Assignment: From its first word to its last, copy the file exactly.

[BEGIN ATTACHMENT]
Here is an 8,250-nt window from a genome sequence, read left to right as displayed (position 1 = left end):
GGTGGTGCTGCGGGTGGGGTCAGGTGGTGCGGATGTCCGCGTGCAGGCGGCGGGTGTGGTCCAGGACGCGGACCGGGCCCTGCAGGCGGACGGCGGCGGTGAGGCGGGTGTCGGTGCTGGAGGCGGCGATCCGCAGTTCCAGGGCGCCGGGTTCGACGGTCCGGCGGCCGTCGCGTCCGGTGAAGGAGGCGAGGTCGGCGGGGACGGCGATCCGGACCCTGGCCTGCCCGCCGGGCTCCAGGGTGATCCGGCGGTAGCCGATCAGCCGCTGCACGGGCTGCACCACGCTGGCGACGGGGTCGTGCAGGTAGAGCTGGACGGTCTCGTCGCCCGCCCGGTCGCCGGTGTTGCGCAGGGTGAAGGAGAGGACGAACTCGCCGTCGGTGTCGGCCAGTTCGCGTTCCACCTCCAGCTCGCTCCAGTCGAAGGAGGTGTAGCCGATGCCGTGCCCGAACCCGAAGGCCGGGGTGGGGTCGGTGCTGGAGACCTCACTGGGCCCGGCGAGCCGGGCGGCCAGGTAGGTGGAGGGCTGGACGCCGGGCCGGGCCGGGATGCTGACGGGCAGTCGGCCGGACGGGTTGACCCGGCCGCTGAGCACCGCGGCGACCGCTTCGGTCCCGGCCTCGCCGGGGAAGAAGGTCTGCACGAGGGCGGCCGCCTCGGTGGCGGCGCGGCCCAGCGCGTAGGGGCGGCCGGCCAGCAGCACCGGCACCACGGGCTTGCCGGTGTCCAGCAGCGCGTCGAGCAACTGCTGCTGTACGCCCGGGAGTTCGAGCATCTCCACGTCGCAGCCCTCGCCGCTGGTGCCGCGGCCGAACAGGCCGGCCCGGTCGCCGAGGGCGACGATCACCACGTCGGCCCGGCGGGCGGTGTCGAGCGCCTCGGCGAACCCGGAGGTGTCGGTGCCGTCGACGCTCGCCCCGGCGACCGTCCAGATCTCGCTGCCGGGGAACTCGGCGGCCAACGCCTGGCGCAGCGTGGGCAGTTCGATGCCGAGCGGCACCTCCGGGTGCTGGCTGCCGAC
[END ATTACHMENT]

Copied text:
Here is an 8,250-nt window from a genome sequence, read left to right as displayed (position 1 = left end):
GGTGGTGCTGCGGGTGGGGTCAGGTGGTGCGGATGTCCGCGTGCAGGCGGCGGGTGTGGTCCAGGACGCGGACCGGGCCCTGCAGGCGGACGGCGGCGGTGAGGCGGGTGTCGGTGCTGGAGGCGGCGATCCGCAGTTCCAGGGCGCCGGGTTCGACGGTCCGGCGGCCGTCGCGTCCGGTGAAGGAGGCGAGGTCGGCGGGGACGGCGATCCGGACCCTGGCCTGCCCGCCGGGCTCCAGGGTGATCCGGCGGTAGCCGATCAGCCGCTGCACGGGCTGCACCACGCTGGCGACGGGGTCGTGCAGGTAGAGCTGGACGGTCTCGTCGCCCGCCCGGTCGCCGGTGTTGCGCAGGGTGAAGGAGAGGACGAACTCGCCGTCGGTGTCGGCCAGTTCGCGTTCCACCTCCAGCTCGCTCCAGTCGAAGGAGGTGTAGCCGATGCCGTGCCCGAACCCGAAGGCCGGGGTGGGGTCGGTGCTGGAGACCTCACTGGGCCCGGCGAGCCGGGCGGCCAGGTAGGTGGAGGGCTGGACGCCGGGCCGGGCCGGGATGCTGACGGGCAGTCGGCCGGACGGGTTGACCCGGCCGCTGAGCACCGCGGCGACCGCTTCGGTCCCGGCCTCGCCGGGGAAGAAGGTCTGCACGAGGGCGGCCGCCTCGGTGGCGGCGCGGCCCAGCGCGTAGGGGCGGCCGGCCAGCAGCACCGGCACCACGGGCTTGCCGGTGTCCAGCAGCGCGTCGAGCAACTGCTGCTGTACGCCCGGGAGTTCGAGCATCTCCACGTCGCAGCCCTCGCCGCTGGTGCCGCGGCCGAACAGGCCGGCCCGGTCGCCGAGGGCGACGATCACCACGTCGGCCCGGCGGGCGGTGTCGAGCGCCTCGGCGAACCCGGAGGTGTCGGTGCCGTCGACGCTCGCCCCGGCGACCGTCCAGATCTCGCTGCCGGGGAACTCGGCGGCCAACGCCTGGCGCAGCGTGGGCAGTTCGATGCCGAGCGGCACCTCCGGGTGCTGGCTGCCGAC